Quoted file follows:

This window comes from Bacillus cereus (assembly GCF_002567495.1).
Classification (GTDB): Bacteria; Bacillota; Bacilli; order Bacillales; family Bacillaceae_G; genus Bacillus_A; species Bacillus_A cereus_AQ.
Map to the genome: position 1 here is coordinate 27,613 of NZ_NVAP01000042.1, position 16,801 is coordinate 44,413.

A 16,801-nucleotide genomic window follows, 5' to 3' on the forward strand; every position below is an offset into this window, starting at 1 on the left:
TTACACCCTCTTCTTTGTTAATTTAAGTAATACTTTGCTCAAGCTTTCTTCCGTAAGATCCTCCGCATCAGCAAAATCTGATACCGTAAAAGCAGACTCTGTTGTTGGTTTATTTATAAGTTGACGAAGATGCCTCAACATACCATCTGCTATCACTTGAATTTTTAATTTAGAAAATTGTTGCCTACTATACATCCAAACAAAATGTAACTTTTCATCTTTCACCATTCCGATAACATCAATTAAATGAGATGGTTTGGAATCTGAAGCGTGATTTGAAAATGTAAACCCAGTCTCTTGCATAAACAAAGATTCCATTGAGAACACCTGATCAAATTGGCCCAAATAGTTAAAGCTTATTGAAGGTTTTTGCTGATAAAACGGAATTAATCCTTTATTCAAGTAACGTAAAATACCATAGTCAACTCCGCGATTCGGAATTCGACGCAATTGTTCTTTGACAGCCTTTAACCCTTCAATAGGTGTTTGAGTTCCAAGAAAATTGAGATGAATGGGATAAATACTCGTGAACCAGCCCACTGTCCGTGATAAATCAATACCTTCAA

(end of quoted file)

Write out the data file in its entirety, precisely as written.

This window comes from Bacillus cereus (assembly GCF_002567495.1).
Classification (GTDB): Bacteria; Bacillota; Bacilli; order Bacillales; family Bacillaceae_G; genus Bacillus_A; species Bacillus_A cereus_AQ.
Map to the genome: position 1 here is coordinate 27,613 of NZ_NVAP01000042.1, position 16,801 is coordinate 44,413.

A 16,801-nucleotide genomic window follows, 5' to 3' on the forward strand; every position below is an offset into this window, starting at 1 on the left:
TTACACCCTCTTCTTTGTTAATTTAAGTAATACTTTGCTCAAGCTTTCTTCCGTAAGATCCTCCGCATCAGCAAAATCTGATACCGTAAAAGCAGACTCTGTTGTTGGTTTATTTATAAGTTGACGAAGATGCCTCAACATACCATCTGCTATCACTTGAATTTTTAATTTAGAAAATTGTTGCCTACTATACATCCAAACAAAATGTAACTTTTCATCTTTCACCATTCCGATAACATCAATTAAATGAGATGGTTTGGAATCTGAAGCGTGATTTGAAAATGTAAACCCAGTCTCTTGCATAAACAAAGATTCCATTGAGAACACCTGATCAAATTGGCCCAAATAGTTAAAGCTTATTGAAGGTTTTTGCTGATAAAACGGAATTAATCCTTTATTCAAGTAACGTAAAATACCATAGTCAACTCCGCGATTCGGAATTCGACGCAATTGTTCTTTGACAGCCTTTAACCCTTCAATAGGTGTTTGAGTTCCAAGAAAATTGAGATGAATGGGATAAATACTCGTGAACCAGCCCACTGTCCGTGATAAATCAATACCTTCAA